Israel Prevents Cancer Patients from Leaving Gaza for Treatment

Palestinian cancer patients are not allowed to leave Gaza for treatment. (Photo: Mohammed Asad, via MEMO)

Israel has prevented cancer patients who urgently need to leave the Gaza Strip for treatment since the start of the latest military offensive on the besieged enclave. Crossings with Gaza have been closed since May 10, especially the Beit Hanoun (Eretz) Crossing, which is used by pedestrians rather than goods.

The Washington Post has reported that doctors, families, and human rights advocates are urging the Israeli authorities to reopen the border crossings for medical cases, at least, before the most vulnerable patients become critically ill and die.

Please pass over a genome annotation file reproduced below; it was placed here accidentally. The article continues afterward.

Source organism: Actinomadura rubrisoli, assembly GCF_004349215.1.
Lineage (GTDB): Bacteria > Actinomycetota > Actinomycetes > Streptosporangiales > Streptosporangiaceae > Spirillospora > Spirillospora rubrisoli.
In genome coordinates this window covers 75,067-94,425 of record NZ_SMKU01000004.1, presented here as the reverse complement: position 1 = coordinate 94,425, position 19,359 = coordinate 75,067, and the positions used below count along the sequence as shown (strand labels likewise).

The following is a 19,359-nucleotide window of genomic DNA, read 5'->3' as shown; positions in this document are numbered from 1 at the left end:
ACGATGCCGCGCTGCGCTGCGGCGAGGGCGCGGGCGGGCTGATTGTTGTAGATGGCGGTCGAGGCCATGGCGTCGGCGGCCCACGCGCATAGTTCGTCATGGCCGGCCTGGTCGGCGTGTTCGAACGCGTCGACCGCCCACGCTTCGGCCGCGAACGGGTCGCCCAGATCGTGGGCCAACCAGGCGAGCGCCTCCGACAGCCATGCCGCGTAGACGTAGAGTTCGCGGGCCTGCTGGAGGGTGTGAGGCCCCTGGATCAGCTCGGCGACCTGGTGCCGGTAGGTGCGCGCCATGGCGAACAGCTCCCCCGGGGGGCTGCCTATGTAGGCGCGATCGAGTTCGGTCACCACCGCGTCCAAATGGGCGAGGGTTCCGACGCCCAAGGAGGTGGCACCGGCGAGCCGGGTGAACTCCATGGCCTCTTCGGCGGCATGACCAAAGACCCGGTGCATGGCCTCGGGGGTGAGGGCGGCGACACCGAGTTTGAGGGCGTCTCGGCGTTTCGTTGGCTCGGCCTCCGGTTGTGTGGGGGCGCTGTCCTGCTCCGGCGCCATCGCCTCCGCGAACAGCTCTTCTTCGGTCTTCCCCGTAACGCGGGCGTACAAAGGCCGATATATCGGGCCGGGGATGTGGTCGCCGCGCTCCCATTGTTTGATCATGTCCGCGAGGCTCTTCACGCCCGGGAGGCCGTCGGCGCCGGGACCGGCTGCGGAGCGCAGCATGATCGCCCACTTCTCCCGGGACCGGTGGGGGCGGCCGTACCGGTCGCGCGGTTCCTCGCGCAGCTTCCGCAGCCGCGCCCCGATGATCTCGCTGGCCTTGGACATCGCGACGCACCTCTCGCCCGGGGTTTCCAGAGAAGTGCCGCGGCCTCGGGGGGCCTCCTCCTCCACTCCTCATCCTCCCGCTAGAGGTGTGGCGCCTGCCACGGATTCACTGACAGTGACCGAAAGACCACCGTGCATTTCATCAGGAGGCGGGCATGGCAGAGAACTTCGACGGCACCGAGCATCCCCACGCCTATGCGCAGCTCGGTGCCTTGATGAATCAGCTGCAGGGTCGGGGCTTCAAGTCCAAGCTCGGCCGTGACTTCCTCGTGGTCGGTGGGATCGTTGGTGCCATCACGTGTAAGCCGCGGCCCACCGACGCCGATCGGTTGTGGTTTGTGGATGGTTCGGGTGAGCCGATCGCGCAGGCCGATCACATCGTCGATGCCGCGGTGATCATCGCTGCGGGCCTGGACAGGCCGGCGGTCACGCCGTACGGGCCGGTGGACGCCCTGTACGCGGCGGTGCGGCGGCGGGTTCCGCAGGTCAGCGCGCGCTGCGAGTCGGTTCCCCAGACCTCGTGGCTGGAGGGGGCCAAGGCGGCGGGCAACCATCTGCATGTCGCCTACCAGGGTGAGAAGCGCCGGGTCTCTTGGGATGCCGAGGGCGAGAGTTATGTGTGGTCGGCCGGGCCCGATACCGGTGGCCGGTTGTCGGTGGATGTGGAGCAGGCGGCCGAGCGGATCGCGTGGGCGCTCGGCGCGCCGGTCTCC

Israel said last week that Gaza patients with exit permits would be allowed to cross Beit Hanoun Crossing for treatment, adding that it will also allow humanitarian teams, medical equipment, food and fuel to enter the coastal territory.

However, Israeli, Palestinian and international rights groups have reported complaints from Palestinian patients that they are not allowed to pass through the Israeli-controlled crossing.

Speaking to the Washington Post, Hussein Najjar, a fisherman from southern Gaza, said that his 61-year-old mother has grown weak and depressed since missing her regular chemotherapy treatment in East Jerusalem’s Augusta Victoria Hospital. She is suffering from colorectal and lung cancer.

“Even if we get an appointment today, we don’t know when the crossing will be open and she will be able to go,” said Najjar. “She’s looking for a way to survive, and we can’t find it.”

(MEMO, PC, Social Media)

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